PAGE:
Sports Features of Thursday, 28 February 2013
Source: Frank Apeagyei
Once again the critics have mounted their ‘Hobby Horse’, doing battle against the Ghana Football Association (GFA) in their pursuit to have it toppled by whatever means. Led by Mr. Joseph Ade Coker, the call to probe the GFA by Government is loudest today as published in the ‘Daily Graphic’ of February 25, 2013, than ever before.
The problem I have with this call is that it is coming from a gentleman who, by his long association with football clubs (Olympics and Olympiakos) and his involvement in the administration of the GFA itself, having once occupied a top position as Vice Chairman, ought to know that the Government of Ghana does not finance or resource the GFA to administer the business of Football in the country.
The GFA is not a subvented Organisation. It receives no grant or aid or subsidy or stipend from the consolidated fund or from the budget. Not a dime is paid by Government to assist its administrative and other costs.
However, since it is the responsibility of the sovereign State to take care of the national teams, by virtue of the fact that they play under the banner of the national flag, ordinary financial requirements in terms of allowances, bonuses, board and lodging etc are handled by Government.
It must be made clear that to keep itself afloat, the GFA relies heavily on internally generated funds (however meager) buoyed up by sponsorships as well as remittances from FIFA for specific projects.
To say that the tasks facing the GFA in the promotion and development of football in Ghana is onerous, is to state the obvious. With no initial capitalization, GFA embarks upon Youth Football Development, Women’s Football Development, National League Organisation and Management, Technical Development with reference to Referees, Sports Medicine and the training of Coaches, Technical Handlers and Football Administrators.
I believe the public must be informed about the fiduciary arrangement between the GFA and Government in order that minds are not continuously, polluted by those determined to ruin reputations of the fine gentlemen and ladies who have given themselves up to render national services through football against their personal and professional interests.
Mr. Ade Coker calls upon the Government to “restructure all the National Football Teams to make them, as he puts it, “more competitive and worthwhile”.
Put aside anything that calls for laughter and simply ask the question: In what way would Government handle this assignment? Can it sidetrack the mandated body that put the teams together and announce new players to form the national teams?
What is more, the report goes on to say he bemoans the lack of transparency in the GFA and questions why the Government, which funds the various national teams, cannot investigate how the taxpayers money is spent.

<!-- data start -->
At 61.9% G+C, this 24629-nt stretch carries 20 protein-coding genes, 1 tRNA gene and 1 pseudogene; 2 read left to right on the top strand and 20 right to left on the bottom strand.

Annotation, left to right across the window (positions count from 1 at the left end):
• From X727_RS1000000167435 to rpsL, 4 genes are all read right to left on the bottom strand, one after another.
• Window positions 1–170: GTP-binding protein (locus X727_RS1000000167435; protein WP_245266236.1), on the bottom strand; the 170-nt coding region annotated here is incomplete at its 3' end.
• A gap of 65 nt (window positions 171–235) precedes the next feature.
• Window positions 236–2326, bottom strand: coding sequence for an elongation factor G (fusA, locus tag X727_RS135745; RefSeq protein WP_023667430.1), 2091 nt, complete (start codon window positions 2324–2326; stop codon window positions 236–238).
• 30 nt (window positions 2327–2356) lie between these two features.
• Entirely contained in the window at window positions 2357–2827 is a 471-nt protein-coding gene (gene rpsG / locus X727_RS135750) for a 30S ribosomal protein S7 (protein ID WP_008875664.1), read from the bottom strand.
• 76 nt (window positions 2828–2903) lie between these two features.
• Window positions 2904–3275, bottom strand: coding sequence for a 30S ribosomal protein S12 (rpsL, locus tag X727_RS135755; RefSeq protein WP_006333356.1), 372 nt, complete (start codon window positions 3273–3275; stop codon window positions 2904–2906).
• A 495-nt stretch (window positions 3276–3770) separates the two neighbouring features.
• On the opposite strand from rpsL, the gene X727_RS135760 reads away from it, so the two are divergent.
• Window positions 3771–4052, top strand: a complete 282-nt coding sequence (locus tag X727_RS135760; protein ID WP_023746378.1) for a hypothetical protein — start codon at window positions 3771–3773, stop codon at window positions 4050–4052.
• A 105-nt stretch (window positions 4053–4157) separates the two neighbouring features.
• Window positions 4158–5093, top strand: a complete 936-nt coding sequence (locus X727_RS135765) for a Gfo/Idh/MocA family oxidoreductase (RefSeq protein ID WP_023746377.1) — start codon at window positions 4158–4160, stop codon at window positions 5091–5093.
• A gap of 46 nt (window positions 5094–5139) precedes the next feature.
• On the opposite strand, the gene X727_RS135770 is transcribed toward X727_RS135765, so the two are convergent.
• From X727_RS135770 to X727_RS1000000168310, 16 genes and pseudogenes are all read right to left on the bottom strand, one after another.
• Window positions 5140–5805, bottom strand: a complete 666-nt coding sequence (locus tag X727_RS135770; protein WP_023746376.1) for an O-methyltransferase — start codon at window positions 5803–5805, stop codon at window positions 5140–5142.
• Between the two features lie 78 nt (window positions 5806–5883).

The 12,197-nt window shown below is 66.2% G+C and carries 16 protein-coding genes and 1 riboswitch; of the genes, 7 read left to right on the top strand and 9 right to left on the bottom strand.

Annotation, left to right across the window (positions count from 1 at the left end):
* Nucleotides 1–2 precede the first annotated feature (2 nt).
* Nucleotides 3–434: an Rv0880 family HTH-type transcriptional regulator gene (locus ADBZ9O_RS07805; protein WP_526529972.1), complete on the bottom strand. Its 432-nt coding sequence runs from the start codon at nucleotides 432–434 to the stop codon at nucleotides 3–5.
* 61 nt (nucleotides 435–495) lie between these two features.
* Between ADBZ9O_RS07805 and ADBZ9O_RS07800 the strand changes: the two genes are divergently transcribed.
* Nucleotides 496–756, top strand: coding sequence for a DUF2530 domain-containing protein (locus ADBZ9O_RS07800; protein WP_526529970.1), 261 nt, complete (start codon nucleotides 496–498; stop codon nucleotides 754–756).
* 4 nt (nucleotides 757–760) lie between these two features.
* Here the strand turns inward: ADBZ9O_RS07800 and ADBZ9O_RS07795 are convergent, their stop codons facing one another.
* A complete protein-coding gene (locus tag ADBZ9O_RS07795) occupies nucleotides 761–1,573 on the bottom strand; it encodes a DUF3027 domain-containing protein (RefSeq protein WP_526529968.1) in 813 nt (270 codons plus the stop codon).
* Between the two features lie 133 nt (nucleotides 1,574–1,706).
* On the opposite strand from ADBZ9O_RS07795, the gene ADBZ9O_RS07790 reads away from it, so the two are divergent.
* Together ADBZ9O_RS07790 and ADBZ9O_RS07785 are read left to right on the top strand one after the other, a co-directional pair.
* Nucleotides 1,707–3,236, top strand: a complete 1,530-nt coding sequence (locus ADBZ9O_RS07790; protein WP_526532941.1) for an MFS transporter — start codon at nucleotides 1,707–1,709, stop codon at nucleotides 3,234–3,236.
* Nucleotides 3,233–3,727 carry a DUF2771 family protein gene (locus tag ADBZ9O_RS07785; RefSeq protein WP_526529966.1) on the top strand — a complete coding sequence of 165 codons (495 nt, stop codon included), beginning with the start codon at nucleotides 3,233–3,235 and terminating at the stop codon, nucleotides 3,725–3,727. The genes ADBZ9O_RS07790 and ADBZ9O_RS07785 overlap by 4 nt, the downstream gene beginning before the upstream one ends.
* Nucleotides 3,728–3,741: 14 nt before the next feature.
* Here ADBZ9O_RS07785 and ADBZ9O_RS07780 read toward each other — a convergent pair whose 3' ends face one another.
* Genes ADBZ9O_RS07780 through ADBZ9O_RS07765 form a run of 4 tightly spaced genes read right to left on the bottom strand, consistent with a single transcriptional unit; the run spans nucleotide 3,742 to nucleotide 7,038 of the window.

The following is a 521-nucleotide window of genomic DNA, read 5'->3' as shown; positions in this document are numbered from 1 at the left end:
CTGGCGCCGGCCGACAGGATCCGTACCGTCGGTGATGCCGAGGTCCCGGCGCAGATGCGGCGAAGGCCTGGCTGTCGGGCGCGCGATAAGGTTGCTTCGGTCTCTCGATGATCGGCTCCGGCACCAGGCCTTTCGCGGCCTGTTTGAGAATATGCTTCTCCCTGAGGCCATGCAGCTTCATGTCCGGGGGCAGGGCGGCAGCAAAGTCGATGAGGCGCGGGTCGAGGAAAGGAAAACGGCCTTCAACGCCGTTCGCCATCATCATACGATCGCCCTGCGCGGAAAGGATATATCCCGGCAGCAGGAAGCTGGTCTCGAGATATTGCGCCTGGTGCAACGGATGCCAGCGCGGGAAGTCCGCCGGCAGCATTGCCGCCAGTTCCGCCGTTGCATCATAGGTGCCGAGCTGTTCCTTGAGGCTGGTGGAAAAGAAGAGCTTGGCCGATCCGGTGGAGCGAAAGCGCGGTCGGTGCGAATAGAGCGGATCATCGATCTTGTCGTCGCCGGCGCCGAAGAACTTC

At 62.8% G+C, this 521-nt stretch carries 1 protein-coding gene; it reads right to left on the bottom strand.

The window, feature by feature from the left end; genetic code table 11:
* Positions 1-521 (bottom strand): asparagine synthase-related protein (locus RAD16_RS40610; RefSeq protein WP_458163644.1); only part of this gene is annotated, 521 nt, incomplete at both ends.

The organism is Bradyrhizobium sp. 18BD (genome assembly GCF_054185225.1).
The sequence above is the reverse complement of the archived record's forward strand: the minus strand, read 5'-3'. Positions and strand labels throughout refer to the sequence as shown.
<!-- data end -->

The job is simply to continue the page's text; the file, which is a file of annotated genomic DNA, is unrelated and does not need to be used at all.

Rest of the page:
The truth is that the GFA has nothing to hide. It is as transparent as its obligation pushes it to be and has been accountable to its stakeholders including Government as the laws in its legal framework demands of it. Mr. Coker knows this because he has been through it.
Or is anything being done differently now from how things were done in Mr. Coker’s administration in terms of accountability?
Many are those who are unaware that the GFA’s accounts are audited by the Auditor-General whose reports go to Parliament for scrutiny. Besides, the GFA has established the Public Interest Committee (PIC) on which Government appointees serve and these appointees have accounting background sufficiently strong enough to scrutinize payments from Government to the national teams.
Mr. Coker mentions “money doled out to the GFA to cater for the Black Stars prior, during and after the Africa Cup of Nations (AFCON) campaign” and raises an alarm to “the citizenry and Government not to overlook it”. Fair enough, but he forgets that such monies are usually kept and disbursed by the Ministry and not the GFA. And in this case, the delegation was led by a Minister of State who was designated the co-ordinator in the person of Dr. Edward Omane Boamah. So the alarm, so sounded, may be in the right direction particularly as supporters numbering over 1000 are reported to have received allowances of USD 100 or more each.
Mr. Ade Coker further urges the new Minister of Youth and Sports to be “firm and interrogate the actions and dealings of the FA” wondering “why the FA had been allowed to act arbitrarily at will in the name of respecting its independence by both the State and the general populace”
Poor him! When can he learn that the GFA is not part of the Ministries, Departments and Agencies (MDAS) of Government and that the last time EOCO intruded into the affairs of the GFA, they got some unpleasant verdict from the court.
What is worrying, however, is the fact that these calls are aimed patently at inciting the public to act and in a way that he himself does not define.
He surprises everybody when he urges a Minister of State to disrespect the independence of the GFA. Perhaps, he needs a reminder that the charter of the Association forbids Government’s interventions, or interference in the affairs of the Association which, like any of the privately organized groupings, is not under the control of a Minister.